Cracks emerge in Colorado's mental health system
A new investigation has exposed a slew of problems plaguing Colorado's behavioral health system.
Why it matters: Colorado leads the U.S. with the highest rate of adult mental illness and least access to care, according to Mental Health America.
- Health officials for months have predicted the next looming crisis could be a mental health pandemic, resulting from a culmination of COVID-induced factors including social isolation, high stress and devastating loss.
The findings: The Colorado News Collaborative, a nonprofit journalism coalition, found the state's system lacks oversight and transparency. Colorado's top mental health centers regularly deny care to some of the most vulnerable residents — and state officials have failed to step in.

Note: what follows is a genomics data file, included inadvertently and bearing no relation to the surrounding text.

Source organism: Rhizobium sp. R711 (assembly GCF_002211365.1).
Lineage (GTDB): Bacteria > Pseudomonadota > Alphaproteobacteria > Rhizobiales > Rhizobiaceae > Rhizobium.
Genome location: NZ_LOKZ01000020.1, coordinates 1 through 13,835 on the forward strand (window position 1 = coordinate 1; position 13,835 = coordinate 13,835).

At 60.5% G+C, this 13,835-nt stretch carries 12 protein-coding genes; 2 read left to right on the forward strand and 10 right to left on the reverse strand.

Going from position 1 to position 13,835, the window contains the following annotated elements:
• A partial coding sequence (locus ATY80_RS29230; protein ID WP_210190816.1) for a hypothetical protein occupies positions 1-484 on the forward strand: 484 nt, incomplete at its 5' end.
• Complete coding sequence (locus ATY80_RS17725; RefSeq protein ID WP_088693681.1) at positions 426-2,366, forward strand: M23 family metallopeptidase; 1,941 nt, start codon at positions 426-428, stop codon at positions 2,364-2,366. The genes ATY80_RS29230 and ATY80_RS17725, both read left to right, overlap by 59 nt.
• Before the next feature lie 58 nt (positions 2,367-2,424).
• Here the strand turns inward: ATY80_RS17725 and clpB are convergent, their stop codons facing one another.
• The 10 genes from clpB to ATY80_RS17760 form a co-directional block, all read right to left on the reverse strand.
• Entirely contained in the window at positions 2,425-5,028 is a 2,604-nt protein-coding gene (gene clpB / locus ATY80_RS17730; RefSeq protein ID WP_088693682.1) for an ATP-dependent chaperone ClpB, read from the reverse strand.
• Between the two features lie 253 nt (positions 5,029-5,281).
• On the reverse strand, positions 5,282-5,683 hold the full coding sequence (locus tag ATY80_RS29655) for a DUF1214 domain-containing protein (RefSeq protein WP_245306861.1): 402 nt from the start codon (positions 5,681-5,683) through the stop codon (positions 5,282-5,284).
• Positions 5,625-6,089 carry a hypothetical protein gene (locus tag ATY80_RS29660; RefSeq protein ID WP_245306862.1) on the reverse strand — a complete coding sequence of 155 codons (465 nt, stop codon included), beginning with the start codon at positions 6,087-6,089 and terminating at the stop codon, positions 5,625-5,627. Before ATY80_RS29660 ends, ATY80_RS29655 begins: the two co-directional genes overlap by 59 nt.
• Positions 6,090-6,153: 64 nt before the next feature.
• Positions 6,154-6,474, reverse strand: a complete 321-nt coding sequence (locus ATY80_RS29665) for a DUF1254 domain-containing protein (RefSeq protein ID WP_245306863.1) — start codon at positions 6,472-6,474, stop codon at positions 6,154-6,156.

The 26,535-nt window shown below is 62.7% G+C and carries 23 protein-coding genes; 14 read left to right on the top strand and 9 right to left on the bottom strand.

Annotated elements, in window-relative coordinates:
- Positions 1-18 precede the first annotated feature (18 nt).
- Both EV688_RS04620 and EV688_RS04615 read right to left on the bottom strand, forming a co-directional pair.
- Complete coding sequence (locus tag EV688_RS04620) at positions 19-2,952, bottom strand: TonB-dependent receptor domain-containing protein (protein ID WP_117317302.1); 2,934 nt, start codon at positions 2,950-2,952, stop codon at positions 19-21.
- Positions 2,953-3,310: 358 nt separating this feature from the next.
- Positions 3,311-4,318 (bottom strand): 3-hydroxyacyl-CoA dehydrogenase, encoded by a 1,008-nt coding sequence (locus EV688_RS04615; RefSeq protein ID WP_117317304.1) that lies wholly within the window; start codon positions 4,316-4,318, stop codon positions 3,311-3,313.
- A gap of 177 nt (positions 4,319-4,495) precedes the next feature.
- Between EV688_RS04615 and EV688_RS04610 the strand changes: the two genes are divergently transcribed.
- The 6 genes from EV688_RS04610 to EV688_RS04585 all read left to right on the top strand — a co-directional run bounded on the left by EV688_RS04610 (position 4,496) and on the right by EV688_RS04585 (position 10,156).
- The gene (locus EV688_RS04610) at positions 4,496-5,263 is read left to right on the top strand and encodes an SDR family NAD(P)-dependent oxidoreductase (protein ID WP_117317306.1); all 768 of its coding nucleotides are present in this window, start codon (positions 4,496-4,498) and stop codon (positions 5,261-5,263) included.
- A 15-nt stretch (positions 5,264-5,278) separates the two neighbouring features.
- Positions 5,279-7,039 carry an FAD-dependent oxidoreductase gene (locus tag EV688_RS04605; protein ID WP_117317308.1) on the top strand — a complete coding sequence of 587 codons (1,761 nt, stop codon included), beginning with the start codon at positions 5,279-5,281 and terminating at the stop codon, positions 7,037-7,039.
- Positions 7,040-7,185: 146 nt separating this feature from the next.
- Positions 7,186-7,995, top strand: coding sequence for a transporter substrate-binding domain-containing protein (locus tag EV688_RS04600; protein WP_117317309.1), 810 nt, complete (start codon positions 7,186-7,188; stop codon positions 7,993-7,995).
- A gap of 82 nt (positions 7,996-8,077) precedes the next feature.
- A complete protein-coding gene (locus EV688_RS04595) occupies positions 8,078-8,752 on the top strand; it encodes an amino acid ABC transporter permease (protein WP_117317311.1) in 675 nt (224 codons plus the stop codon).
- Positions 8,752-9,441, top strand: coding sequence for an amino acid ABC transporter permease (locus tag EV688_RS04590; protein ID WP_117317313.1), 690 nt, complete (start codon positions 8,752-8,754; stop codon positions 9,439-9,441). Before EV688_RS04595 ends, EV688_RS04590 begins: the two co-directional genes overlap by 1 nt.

- Mental health facilities in the state have been charging taxpayers nearly 20 times more than independent Medicaid providers for the same services, with little explanation for the discrepancies. They also received non-compete contracts.
Zoom in: The Mental Health Center of Denver has emerged as a particularly egregious example.
- It is sitting on more than $41 million in cash reserves while patients face record-long wait times for treatment.
- The CEO Carl Clark took a $819,340 salary in 2019, more than 10 times what the average clinician earns.
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